Russell Hoban’s Ridley Walker, a post-nuclear adventure where everybody speaks a strange patois of degenerated English, must have been the influence here. By coincidence I just reading Ape and Essence by Aldous Huxley, and since that features the culture clash between those who have devolved to barbarism and those who still have technology, that may also have figured in the mix. The filmmakers’ exploded structure pulls this out from the centre of the novel where it’s the only uninterrupted tale, and allows it to bookend the whole film, while weaving in and out. The last shot is a winner.

Best perf: Tom Hanks gets to do his conflicted hero thing here.

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Asides from the good performances, the film is also full of strange impersonations, as actors are got up in prosthetics and funny voices to play different ages, genders and races, though interestingly the movie squeamishly eschews the blackface that so enlivened O LUCKY MAN!, the last obvious case of an ensemble cast playing multiple roles. Instead we get a lot of yellowface and some equally unconvincing instances of Korean actors playing white. This is all interesting.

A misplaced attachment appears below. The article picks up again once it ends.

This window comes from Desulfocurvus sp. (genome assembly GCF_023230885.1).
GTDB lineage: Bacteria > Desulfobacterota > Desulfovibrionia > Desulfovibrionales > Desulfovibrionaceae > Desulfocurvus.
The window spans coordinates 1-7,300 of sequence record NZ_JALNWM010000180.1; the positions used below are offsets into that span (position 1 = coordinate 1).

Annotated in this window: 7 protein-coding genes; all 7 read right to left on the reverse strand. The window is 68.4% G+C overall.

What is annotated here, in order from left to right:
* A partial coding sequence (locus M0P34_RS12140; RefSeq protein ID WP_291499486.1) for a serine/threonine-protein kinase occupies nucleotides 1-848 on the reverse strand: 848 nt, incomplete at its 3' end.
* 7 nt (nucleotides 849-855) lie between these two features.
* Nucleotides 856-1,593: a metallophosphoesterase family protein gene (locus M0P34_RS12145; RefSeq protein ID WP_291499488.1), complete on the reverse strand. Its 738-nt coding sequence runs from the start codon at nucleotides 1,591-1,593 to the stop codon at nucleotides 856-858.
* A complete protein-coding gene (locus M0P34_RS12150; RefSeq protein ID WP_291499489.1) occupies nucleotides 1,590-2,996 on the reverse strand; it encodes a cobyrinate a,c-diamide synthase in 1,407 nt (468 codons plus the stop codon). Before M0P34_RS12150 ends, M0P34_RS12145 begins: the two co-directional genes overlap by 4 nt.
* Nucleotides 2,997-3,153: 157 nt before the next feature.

I wasn’t offended in the least. I did wonder slightly at the intended effect, since the makeups are elaborate but not convincing at all, and not all of the actors are suited to chameleonic performances. Hanks makes a nicely repulsive quack, and an amusing Scottish landlord, and he does have a knack for the grotesque. Likewise, Hugo Weaving makes a good manly female nurse, and it’s a role which suits drag. I enjoyed Hugh Grant’s old age turn, even though he looks like a Spitting Image puppet under all that latex. (Incidentally, that humiliating arrest of his has really opened up a useful line in villainous sleaze for Grant: all his characters in CLOUD ATLAS are baddies.)

But mostly the film shows that actors are often better playing characters they are a little bit like — and one reason the film works as well as it does is that the more blatant disguises function mostly as novelty turns in storylines centred around characters played by actors roughly the right age, race and sex for their roles. It does add an amusing guessing-game element to the film, and the end credits have a LIST OF ADRIAN MESSENGER moment of revelation.